on to justify the Houthi attack against the Saudi forces,
explaining &We do not aim to take control over any part of
the Saudi territories. However, we are forced to chase the
aggressor wherever it carries out attacks against us. This
comes in retaliation for its continuous aggression against
civilians in the northern governorates.8

Iran: Still the Bogeyman?
--------------------

4. (C) The tacit cease-fire in the Saudi-Iranian war of words
over the Yemen border war seems to be holding. The Embassy
saw unofficial reports on the internet earlier this week that
Iranian Parliament Speaker Larijani might visit Riyadh today
(The Embassy has not been able to confirm these reports.)
Nonetheless, senior Saudi military and civilian officials
seem to uniformly share the conviction that Iran's
machinations are the only plausible explanation for why the
Houthis would have engaged in a fight with the Saudis that
they were bound to lose. Saudi military officials also point
to the improved training and battle tactics of the Houthi,
their deep reserves of weaponry, and several large stores of
money discovered in Houthi areas as further compelling
evidence of Iran's active support.

What's Next
----------

5. (C) The days ahead should tell whether there is a
significant stand down in Saudi military operations. Our
assessment is that the Saudi Land Forces have largely
established secure positions along the troubled area of the
Saudi-Yemeni border and that their shooting engagements have
for the most part trailed off into patrolling and monitoring
operations. Saudi air operations to patrol the border and
strike Houthi targets near the border and into Yemen will
likely continue for days or perhaps weeks, until the Saudis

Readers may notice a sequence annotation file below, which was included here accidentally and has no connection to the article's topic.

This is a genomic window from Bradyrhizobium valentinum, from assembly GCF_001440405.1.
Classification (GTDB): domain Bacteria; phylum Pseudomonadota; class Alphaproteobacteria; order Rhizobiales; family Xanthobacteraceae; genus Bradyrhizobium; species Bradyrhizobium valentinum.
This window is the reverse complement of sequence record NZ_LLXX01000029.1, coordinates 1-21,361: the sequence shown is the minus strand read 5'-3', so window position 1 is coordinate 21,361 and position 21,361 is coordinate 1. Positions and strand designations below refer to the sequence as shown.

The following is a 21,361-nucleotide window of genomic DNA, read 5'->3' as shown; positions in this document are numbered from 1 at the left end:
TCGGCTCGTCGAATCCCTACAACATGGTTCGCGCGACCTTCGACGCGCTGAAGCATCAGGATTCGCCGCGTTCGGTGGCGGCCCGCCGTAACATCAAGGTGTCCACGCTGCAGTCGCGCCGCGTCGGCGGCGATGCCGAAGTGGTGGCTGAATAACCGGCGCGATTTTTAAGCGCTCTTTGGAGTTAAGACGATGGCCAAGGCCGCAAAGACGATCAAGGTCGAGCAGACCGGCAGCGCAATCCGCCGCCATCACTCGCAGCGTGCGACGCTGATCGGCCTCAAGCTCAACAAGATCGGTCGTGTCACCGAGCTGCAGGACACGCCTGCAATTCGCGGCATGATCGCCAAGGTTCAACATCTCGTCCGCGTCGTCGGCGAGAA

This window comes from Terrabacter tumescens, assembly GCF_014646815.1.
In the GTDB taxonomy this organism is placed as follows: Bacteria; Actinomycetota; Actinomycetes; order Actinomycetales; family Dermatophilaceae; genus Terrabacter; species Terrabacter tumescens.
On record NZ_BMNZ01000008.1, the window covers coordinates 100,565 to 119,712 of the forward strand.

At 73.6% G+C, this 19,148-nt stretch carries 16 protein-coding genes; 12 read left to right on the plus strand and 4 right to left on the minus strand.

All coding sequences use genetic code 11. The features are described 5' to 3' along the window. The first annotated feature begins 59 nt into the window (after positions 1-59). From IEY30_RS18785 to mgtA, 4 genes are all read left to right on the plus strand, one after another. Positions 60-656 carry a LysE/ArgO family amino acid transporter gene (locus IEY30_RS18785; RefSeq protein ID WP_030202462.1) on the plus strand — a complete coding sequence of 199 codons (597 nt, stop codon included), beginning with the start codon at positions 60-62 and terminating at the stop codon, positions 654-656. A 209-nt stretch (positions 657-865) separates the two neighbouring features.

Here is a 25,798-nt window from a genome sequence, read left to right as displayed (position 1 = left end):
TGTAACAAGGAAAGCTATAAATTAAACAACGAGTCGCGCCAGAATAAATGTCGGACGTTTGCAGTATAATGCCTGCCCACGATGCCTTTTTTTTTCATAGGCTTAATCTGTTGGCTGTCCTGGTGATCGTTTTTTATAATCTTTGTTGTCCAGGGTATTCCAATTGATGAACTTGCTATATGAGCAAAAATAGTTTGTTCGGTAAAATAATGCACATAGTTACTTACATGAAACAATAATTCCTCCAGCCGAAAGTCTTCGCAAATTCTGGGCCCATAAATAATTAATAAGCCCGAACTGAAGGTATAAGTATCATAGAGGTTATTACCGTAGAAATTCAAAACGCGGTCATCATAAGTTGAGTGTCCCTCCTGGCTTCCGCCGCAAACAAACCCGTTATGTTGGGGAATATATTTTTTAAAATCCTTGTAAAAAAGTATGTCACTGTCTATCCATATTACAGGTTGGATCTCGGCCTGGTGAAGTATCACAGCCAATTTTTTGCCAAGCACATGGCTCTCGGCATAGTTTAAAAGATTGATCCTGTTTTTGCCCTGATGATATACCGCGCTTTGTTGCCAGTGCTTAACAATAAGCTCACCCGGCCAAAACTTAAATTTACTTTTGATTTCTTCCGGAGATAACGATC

are comfortable that Yemeni government forces have the
capability to suppress any Houthi activity near the border.

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Lessons from the Battlefield
-----------------------

6. (C) The last 50 days of Saudi-Houthi fighting have
arguably been the most significant Saudi military engagements
since the tribal battles that Abdulaziz that fought to
establish the Saudi kingdom. The Houthi battles will be
intensively studied in the months ahead, including how they
revealed Saudi military shortcomings. The Saudi military,
particularly the Air Force, resorted to the use of enormous
firepower (despite low munitions inventories) that proved to
be inadequately precise and minimally effective against
fighters maneuvering and dug into rugged mountain terrain.
Among questions that merit attention will be to what extent
should the Saudi military restructure itself to respond to
such asymmetrical threats, why the Saudis responded to the
Houthi challenge as such an urgent existential threat, and
whether the perceived inability or unwillingness of the U.S.
to more rapidly provide emergency munitions resupply to the
Saudis in their perceived hour of need will ramifications for
our military to military partnership. These and related
issues will be the focus of forthcoming Embassy analyses.
SMITH